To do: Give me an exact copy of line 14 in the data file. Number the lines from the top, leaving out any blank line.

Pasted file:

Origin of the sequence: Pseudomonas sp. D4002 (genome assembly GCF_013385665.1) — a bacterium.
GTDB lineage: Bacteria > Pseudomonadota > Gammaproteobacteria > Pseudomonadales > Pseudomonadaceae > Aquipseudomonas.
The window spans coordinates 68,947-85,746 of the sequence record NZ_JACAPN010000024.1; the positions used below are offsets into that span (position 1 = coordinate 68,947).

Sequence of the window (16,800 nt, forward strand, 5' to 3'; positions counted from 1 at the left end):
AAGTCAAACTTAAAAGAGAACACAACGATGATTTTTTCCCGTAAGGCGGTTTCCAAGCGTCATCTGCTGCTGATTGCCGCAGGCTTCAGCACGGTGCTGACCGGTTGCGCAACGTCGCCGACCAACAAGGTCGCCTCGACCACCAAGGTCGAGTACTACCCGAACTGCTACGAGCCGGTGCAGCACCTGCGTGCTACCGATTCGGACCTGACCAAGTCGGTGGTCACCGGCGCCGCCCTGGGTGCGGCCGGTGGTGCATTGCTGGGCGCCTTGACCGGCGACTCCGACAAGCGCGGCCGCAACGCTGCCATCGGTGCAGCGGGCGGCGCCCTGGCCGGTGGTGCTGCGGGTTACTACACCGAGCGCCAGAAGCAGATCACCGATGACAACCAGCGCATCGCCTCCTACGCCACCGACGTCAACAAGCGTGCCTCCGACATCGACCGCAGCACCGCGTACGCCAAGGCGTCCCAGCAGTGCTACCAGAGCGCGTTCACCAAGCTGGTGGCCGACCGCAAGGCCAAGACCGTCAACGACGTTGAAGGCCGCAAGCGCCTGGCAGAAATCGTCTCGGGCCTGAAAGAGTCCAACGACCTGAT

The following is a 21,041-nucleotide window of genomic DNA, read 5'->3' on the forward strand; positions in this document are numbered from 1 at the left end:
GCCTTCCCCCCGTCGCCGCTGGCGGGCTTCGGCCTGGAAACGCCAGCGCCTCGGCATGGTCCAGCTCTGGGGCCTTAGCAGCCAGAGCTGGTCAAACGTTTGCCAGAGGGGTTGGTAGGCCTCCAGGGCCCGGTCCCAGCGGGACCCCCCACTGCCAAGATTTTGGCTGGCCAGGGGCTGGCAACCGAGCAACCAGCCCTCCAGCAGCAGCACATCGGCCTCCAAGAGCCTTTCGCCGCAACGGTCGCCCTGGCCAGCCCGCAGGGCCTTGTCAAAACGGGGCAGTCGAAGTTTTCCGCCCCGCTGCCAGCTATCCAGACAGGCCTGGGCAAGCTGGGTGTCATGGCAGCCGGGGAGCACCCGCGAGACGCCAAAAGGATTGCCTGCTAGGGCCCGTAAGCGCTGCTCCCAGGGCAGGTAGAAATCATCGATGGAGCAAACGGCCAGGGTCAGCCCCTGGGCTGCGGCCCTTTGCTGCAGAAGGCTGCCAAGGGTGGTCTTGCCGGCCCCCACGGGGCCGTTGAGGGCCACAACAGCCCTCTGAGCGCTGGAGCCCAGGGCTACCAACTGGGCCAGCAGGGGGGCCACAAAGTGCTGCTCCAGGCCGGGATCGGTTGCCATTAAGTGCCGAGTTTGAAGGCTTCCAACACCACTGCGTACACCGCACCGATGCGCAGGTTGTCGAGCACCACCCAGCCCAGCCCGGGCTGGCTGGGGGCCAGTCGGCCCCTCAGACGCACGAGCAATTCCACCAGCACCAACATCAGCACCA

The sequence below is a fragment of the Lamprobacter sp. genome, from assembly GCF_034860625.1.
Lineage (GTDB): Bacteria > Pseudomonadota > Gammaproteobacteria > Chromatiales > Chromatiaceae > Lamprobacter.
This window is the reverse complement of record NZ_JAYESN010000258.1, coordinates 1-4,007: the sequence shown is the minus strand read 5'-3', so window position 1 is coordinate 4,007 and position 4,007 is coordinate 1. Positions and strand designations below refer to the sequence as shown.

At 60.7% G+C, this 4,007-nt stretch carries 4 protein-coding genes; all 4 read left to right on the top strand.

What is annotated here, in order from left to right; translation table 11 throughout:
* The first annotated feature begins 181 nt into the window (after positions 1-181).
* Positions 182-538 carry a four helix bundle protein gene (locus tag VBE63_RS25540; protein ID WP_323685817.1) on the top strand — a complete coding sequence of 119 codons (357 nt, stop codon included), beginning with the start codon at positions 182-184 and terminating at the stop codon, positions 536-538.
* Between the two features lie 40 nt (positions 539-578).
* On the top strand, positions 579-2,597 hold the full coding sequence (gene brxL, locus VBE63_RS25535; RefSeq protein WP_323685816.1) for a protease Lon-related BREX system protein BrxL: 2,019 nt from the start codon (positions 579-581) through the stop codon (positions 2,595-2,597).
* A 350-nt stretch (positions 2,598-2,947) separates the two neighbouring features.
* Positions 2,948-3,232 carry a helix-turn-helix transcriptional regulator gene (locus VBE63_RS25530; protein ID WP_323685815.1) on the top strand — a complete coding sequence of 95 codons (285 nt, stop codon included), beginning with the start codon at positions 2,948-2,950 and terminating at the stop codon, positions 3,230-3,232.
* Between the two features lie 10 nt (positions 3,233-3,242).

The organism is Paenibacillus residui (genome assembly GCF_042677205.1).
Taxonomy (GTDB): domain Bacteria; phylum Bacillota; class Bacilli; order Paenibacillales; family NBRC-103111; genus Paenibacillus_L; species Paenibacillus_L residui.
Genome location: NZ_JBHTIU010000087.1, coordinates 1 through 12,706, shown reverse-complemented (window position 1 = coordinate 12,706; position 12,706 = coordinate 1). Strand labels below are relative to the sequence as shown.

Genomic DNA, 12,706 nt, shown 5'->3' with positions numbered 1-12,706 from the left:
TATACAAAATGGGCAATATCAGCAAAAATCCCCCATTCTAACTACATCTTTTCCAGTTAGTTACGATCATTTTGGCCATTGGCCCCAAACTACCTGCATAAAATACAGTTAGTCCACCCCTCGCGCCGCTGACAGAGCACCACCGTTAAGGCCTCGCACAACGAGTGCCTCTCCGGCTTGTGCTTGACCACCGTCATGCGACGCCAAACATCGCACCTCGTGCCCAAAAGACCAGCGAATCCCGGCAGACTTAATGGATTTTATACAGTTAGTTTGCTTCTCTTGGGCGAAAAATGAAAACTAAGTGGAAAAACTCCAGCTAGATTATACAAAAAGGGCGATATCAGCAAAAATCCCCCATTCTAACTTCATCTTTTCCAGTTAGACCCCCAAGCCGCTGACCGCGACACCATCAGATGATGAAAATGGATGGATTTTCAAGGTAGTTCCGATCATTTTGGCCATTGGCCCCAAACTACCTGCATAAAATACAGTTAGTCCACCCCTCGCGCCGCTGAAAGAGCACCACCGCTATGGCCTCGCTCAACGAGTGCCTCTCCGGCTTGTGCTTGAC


* Positions 182-538 carry a four helix bundle protein gene (locus tag VBE63_RS25540; protein ID WP_323685817.1) on the top strand — a complete coding sequence of 119 codons (357 nt, stop codon included), beginning with the start codon at positions 182-184 and terminating at the stop codon, positions 536-538.